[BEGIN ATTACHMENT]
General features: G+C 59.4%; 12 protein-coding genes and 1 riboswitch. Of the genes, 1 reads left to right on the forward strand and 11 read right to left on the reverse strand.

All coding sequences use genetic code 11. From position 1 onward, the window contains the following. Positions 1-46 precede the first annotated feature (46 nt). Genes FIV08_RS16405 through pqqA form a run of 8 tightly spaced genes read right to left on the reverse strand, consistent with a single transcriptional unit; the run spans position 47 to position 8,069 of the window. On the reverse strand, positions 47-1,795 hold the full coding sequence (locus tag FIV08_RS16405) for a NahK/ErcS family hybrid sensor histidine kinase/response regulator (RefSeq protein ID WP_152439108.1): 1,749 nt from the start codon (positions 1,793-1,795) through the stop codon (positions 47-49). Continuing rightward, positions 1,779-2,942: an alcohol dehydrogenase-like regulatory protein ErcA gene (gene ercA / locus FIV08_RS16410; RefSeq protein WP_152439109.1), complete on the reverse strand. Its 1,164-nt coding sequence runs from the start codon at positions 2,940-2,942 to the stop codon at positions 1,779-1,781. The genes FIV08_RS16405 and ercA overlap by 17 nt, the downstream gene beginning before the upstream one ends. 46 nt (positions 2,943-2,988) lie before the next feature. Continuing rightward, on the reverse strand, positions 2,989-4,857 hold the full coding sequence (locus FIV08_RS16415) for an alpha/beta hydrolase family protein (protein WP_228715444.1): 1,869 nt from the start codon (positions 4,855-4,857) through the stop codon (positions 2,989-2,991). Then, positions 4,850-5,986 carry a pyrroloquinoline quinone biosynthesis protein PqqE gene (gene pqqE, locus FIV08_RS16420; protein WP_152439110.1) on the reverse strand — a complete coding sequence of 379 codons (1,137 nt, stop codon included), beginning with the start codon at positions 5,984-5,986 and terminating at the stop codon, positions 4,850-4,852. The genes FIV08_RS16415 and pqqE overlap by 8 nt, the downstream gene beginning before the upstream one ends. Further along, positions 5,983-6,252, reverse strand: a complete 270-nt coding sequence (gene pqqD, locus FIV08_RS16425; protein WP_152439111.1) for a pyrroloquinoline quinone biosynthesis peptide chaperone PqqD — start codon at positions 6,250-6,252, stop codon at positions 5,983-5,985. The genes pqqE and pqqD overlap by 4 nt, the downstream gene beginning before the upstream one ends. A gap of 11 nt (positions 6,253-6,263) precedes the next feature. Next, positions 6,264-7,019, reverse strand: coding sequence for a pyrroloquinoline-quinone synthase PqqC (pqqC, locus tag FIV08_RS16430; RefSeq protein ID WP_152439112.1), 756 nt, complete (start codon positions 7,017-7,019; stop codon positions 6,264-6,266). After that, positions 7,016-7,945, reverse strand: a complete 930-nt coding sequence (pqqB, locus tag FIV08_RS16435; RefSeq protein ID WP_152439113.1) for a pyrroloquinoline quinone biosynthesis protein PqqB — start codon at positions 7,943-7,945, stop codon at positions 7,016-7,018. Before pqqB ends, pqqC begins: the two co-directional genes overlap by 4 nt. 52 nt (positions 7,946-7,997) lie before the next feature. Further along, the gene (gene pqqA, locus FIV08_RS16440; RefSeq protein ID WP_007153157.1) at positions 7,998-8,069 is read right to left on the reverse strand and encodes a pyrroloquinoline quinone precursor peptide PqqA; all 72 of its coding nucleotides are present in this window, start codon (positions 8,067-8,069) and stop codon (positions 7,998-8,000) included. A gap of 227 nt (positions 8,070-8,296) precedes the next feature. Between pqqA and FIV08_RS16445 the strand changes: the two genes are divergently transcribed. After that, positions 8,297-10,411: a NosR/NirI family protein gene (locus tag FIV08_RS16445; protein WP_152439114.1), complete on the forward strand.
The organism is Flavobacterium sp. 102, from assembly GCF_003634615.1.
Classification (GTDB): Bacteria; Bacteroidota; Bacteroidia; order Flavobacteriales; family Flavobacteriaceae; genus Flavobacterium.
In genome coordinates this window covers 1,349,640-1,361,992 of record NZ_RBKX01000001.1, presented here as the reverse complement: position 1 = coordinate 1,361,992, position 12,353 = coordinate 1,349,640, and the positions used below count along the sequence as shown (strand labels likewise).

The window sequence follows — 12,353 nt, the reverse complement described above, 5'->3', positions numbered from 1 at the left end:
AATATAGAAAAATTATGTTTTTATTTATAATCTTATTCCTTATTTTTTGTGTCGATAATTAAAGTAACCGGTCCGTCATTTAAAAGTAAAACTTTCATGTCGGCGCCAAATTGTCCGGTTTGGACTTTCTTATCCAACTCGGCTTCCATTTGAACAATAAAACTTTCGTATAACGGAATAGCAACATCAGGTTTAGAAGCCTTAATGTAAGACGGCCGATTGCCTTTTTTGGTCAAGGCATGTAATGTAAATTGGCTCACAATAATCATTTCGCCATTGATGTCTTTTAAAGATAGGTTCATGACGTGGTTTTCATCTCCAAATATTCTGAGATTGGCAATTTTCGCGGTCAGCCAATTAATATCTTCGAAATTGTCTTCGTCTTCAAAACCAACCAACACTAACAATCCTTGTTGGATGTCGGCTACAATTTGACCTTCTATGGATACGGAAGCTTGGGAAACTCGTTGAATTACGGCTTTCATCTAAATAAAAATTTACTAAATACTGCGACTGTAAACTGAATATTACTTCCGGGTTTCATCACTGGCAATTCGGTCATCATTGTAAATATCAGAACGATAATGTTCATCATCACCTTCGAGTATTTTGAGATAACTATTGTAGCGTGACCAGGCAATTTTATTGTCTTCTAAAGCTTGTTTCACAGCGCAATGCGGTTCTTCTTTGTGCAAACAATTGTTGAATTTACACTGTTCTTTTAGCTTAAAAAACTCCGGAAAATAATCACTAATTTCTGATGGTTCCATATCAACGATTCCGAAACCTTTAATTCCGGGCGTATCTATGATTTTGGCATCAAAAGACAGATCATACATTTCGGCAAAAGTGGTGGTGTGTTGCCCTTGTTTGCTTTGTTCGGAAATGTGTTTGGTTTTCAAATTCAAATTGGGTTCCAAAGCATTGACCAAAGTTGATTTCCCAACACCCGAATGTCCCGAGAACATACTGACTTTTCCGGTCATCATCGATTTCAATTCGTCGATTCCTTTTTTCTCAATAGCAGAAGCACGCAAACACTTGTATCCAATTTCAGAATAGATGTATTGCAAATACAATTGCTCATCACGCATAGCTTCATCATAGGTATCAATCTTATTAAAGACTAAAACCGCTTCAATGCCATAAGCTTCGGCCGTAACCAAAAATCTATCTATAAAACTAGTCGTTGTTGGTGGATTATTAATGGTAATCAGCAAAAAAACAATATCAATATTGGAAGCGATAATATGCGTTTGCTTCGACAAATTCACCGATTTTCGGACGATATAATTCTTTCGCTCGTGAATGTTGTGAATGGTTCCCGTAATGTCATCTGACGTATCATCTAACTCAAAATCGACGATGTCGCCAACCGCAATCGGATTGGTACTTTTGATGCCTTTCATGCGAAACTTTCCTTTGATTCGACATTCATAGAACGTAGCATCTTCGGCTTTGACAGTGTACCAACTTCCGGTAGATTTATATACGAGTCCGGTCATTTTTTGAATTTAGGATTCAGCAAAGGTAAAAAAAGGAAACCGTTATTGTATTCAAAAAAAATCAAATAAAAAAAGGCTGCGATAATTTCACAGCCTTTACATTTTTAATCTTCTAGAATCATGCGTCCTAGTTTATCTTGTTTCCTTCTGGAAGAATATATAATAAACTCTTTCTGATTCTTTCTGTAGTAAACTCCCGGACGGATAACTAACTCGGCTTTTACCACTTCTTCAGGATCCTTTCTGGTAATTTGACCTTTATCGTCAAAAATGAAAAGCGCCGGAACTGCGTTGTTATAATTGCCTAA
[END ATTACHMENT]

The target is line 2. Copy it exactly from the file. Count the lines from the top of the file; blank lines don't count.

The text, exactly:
All coding sequences use genetic code 11. From position 1 onward, the window contains the following. Positions 1-46 precede the first annotated feature (46 nt). Genes FIV08_RS16405 through pqqA form a run of 8 tightly spaced genes read right to left on the reverse strand, consistent with a single transcriptional unit; the run spans position 47 to position 8,069 of the window. On the reverse strand, positions 47-1,795 hold the full coding sequence (locus tag FIV08_RS16405) for a NahK/ErcS family hybrid sensor histidine kinase/response regulator (RefSeq protein ID WP_152439108.1): 1,749 nt from the start codon (positions 1,793-1,795) through the stop codon (positions 47-49). Continuing rightward, positions 1,779-2,942: an alcohol dehydrogenase-like regulatory protein ErcA gene (gene ercA / locus FIV08_RS16410; RefSeq protein WP_152439109.1), complete on the reverse strand. Its 1,164-nt coding sequence runs from the start codon at positions 2,940-2,942 to the stop codon at positions 1,779-1,781. The genes FIV08_RS16405 and ercA overlap by 17 nt, the downstream gene beginning before the upstream one ends. 46 nt (positions 2,943-2,988) lie before the next feature. Continuing rightward, on the reverse strand, positions 2,989-4,857 hold the full coding sequence (locus FIV08_RS16415) for an alpha/beta hydrolase family protein (protein WP_228715444.1): 1,869 nt from the start codon (positions 4,855-4,857) through the stop codon (positions 2,989-2,991). Then, positions 4,850-5,986 carry a pyrroloquinoline quinone biosynthesis protein PqqE gene (gene pqqE, locus FIV08_RS16420; protein WP_152439110.1) on the reverse strand — a complete coding sequence of 379 codons (1,137 nt, stop codon included), beginning with the start codon at positions 5,984-5,986 and terminating at the stop codon, positions 4,850-4,852. The genes FIV08_RS16415 and pqqE overlap by 8 nt, the downstream gene beginning before the upstream one ends. Further along, positions 5,983-6,252, reverse strand: a complete 270-nt coding sequence (gene pqqD, locus FIV08_RS16425; protein WP_152439111.1) for a pyrroloquinoline quinone biosynthesis peptide chaperone PqqD — start codon at positions 6,250-6,252, stop codon at positions 5,983-5,985. The genes pqqE and pqqD overlap by 4 nt, the downstream gene beginning before the upstream one ends. A gap of 11 nt (positions 6,253-6,263) precedes the next feature. Next, positions 6,264-7,019, reverse strand: coding sequence for a pyrroloquinoline-quinone synthase PqqC (pqqC, locus tag FIV08_RS16430; RefSeq protein ID WP_152439112.1), 756 nt, complete (start codon positions 7,017-7,019; stop codon positions 6,264-6,266). After that, positions 7,016-7,945, reverse strand: a complete 930-nt coding sequence (pqqB, locus tag FIV08_RS16435; RefSeq protein ID WP_152439113.1) for a pyrroloquinoline quinone biosynthesis protein PqqB — start codon at positions 7,943-7,945, stop codon at positions 7,016-7,018. Before pqqB ends, pqqC begins: the two co-directional genes overlap by 4 nt. 52 nt (positions 7,946-7,997) lie before the next feature. Further along, the gene (gene pqqA, locus FIV08_RS16440; RefSeq protein ID WP_007153157.1) at positions 7,998-8,069 is read right to left on the reverse strand and encodes a pyrroloquinoline quinone precursor peptide PqqA; all 72 of its coding nucleotides are present in this window, start codon (positions 8,067-8,069) and stop codon (positions 7,998-8,000) included. A gap of 227 nt (positions 8,070-8,296) precedes the next feature. Between pqqA and FIV08_RS16445 the strand changes: the two genes are divergently transcribed. After that, positions 8,297-10,411: a NosR/NirI family protein gene (locus tag FIV08_RS16445; protein WP_152439114.1), complete on the forward strand.